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Curry splashes Finals record nine 3’s, Dubs up 2-0

Stephen Curry owns just about every 3-point record in the NBA, so it was only a matter of time before he broke Ray Allen’s record for 3-pointers made in a playoff game.

He doesn’t just own the record after hitting nine in a 33-point eruption Sunday, he and the Warriors now own a 2-0 NBA Finals series lead after dumping the Cavaliers 122-103 in Game 2.

This story has been updated with quotes and post-game material from the Warriors’ locker room at Oracle Arena.

Curry had 16 at half despite starting the game just 1-of-5 from deep. He heated up to temperatures rarely seen by human eyes, finishing the game 9-of-17 from beyond the arc.

Draymond Green said the decisions are pretty simple when Curry has it going like that:

“Number one, whether you got the ball or not, get out of the way. And if he gives you the ball, make sure you give it back. It’s hard to be the guy in that situation trying to shoot the ball and he’s got it going like that, it’s a big letdown.”

Through the first two games of the Finals Curry is averaging 31 points, 6.5 rebounds and 8.5 assists while shooting 50 percent from deep.

When he focuses on the larger picture, individual goals just seem to manifest Curry said:

“It’s all about trying to get a win. … I always say, if we focus on that, good things happen individually all across the board. So I never wake up and was like let’s get nine 3’s and get the record. It was more about playing the game the right way, having good intentions out there on the court and good things will happen.”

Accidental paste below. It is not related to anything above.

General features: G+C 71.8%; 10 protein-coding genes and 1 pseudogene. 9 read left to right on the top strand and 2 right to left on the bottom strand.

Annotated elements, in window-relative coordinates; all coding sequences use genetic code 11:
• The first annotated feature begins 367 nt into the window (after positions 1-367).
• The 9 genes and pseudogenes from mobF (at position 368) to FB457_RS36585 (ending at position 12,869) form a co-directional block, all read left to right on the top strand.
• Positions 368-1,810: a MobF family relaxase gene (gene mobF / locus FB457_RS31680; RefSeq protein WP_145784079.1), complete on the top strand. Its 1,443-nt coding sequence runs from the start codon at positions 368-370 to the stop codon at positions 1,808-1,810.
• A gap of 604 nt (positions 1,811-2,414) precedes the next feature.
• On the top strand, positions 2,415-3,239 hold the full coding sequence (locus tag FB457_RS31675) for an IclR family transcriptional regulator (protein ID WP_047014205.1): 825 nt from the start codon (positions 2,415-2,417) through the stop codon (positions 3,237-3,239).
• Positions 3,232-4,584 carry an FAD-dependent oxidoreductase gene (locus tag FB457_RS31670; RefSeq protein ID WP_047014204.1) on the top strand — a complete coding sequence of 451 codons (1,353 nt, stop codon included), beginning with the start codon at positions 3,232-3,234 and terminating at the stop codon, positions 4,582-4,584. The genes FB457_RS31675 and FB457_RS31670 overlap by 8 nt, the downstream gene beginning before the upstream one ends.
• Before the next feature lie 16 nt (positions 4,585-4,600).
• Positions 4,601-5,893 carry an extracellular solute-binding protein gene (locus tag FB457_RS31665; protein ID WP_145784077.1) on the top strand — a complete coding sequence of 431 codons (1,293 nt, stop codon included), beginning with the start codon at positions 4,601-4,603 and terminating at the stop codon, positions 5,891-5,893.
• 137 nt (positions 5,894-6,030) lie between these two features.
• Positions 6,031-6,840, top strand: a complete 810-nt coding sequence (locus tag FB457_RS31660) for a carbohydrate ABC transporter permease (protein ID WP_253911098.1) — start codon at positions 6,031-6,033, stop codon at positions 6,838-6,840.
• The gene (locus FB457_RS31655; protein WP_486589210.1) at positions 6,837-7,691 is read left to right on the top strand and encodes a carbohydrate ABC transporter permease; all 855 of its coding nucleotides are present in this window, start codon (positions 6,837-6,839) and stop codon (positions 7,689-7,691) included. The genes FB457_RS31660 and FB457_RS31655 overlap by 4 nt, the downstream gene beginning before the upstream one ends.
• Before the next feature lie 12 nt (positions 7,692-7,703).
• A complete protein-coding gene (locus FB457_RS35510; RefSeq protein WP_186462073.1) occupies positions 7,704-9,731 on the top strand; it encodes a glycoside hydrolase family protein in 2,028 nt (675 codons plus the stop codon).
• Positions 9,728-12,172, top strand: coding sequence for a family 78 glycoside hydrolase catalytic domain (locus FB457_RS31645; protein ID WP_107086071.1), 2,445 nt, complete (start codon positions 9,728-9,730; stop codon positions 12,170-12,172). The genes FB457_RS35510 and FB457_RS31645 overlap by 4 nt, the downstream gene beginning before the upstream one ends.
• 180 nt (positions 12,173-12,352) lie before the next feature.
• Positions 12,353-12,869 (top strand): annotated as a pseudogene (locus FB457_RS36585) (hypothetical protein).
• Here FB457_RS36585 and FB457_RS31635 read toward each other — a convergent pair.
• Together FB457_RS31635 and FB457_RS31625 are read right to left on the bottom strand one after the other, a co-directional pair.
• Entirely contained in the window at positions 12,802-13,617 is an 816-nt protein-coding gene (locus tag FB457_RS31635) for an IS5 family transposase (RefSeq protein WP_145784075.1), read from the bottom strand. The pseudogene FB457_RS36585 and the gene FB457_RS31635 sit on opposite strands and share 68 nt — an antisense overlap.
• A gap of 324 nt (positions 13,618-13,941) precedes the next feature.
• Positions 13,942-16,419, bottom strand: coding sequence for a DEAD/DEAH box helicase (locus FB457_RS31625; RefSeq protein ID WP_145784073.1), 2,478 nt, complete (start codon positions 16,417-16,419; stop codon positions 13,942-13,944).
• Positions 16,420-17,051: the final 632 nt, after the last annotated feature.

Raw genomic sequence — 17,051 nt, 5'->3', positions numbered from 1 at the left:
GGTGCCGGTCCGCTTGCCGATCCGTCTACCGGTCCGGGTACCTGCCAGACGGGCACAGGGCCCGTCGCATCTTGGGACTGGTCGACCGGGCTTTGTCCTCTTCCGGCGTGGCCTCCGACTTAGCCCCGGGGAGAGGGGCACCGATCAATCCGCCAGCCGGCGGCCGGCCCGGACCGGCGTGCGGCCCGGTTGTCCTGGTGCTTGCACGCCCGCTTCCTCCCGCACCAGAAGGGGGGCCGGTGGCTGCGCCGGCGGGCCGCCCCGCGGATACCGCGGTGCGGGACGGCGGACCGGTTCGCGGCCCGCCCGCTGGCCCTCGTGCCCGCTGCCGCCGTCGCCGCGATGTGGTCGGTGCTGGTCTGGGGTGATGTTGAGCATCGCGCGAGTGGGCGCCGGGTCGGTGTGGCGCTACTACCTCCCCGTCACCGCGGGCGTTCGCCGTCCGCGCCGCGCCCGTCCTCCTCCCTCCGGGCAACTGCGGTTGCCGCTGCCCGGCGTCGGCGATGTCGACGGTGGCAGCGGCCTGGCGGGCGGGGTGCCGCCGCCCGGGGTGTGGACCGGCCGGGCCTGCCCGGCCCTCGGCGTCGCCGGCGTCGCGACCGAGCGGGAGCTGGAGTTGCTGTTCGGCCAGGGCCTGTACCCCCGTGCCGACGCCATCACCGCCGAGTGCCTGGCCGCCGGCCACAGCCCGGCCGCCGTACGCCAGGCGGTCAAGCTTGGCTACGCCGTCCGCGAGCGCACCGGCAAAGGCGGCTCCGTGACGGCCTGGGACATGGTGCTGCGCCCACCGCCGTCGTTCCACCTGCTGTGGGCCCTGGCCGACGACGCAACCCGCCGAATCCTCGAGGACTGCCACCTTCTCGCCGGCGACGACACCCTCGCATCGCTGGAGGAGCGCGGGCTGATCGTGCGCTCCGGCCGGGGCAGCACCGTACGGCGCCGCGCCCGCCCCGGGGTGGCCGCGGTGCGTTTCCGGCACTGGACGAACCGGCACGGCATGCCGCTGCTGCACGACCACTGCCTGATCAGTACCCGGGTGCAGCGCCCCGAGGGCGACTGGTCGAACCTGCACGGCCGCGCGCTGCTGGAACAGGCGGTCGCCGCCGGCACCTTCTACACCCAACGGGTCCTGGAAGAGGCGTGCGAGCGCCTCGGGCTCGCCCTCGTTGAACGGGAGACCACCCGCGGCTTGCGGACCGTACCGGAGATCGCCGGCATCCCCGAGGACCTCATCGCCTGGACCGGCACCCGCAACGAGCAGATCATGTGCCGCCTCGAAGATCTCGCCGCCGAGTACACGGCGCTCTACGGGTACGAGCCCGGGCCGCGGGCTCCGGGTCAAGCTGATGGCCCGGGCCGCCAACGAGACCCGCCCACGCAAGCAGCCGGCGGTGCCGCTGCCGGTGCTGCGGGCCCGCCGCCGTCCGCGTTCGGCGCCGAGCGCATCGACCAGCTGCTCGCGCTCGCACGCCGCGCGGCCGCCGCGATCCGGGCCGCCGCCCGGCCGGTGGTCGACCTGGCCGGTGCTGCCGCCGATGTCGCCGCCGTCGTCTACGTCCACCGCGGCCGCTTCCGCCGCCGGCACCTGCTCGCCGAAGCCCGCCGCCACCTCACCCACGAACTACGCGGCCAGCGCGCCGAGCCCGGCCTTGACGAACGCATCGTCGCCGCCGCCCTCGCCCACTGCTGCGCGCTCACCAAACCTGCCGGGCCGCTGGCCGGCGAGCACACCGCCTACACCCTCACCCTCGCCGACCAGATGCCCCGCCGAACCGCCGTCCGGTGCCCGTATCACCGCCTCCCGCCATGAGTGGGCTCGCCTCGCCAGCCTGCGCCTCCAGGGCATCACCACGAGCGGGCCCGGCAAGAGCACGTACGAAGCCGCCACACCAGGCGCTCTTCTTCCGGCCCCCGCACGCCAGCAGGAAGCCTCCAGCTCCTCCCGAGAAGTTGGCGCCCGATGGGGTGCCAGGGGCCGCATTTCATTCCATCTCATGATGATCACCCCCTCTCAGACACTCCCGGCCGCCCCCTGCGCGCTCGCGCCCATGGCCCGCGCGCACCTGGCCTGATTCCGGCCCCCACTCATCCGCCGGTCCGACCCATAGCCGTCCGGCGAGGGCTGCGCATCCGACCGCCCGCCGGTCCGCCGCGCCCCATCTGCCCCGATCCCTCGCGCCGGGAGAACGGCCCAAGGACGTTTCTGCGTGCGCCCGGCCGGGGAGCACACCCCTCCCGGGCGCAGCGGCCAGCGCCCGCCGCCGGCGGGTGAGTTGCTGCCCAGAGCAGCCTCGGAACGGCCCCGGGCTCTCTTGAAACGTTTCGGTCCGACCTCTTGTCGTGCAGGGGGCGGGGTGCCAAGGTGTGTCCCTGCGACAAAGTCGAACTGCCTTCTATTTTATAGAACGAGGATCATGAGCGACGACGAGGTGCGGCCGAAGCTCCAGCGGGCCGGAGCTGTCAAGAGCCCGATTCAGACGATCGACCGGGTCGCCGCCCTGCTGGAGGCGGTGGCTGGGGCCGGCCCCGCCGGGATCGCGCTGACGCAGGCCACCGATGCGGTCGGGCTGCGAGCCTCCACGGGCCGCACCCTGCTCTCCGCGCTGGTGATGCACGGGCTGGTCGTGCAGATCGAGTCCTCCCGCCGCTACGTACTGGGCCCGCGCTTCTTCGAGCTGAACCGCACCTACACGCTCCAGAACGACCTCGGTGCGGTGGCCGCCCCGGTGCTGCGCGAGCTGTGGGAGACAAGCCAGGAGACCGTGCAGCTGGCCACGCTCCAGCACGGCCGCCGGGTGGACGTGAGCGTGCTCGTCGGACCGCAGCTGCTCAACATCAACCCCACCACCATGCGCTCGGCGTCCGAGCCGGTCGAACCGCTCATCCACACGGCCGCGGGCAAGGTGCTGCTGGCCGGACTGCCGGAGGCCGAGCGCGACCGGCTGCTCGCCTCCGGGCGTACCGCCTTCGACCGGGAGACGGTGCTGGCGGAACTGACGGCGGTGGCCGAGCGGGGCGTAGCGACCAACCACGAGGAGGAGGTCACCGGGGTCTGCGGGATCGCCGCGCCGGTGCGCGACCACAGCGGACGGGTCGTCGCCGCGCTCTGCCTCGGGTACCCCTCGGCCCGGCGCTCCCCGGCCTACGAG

He’s been incendiary while sometimes taking a backseat to Kevin Durant’s iso scoring. But the fast-breaking, ball-moving team of the regular season and 2017 made a return to Oracle Sunday.

Durant returned to his ultra-efficient self, shooting 10-of-14 for 26 points, just a game after forcing the issue and shooting 8-of-22. He also played his best all-around game in weeks with nine rebounds, seven assists and two blocks, while stepping up his defense on LeBron James.

The Warriors as a whole looked more engaged to start on defense, but especially Durant. He picked up James full court and made him work to get his buckets. James finished with 29 points still but looked noticeably tired and took just 20 shots.

Curry said after watching the film from Game 1 they knew they needed to come out with more aggression:

“Obviously, from Game 1, LeBron had an amazing night. But a lot of it was just a lack of sense of urgency early in possessions to try and just be physical. Klay, Draymond and KD especially were huge in that transformation to Game 2 with just putting up a little bit of resistance, and just trying to make them work. … The energy and effort and physicality and all that from the jump was pretty dialed in and it gave us a lot of momentum and confidence.”

The Warriors forced James to rely on his teammates with some early doubles and gave him few easy driving lanes. And guys like J.R. Smith and Jordan Clarkson were all too happy to oblige by isoing whenever they touched the ball. James had 13 assists while the rest of his team had just 12 combined.

Steve Kerr said they had to try to take James out of his comfort zone:

“He was very comfortable in Game 1. I thought we at least made him somewhat uncomfortable at times. I mean, just, you’ve got to do your best. You’ve got to pressure him. You’ve got to know he’s going to end up with 30 points and a triple-double and all that stuff because he’s that good. But we just made things a little more difficult for him tonight.”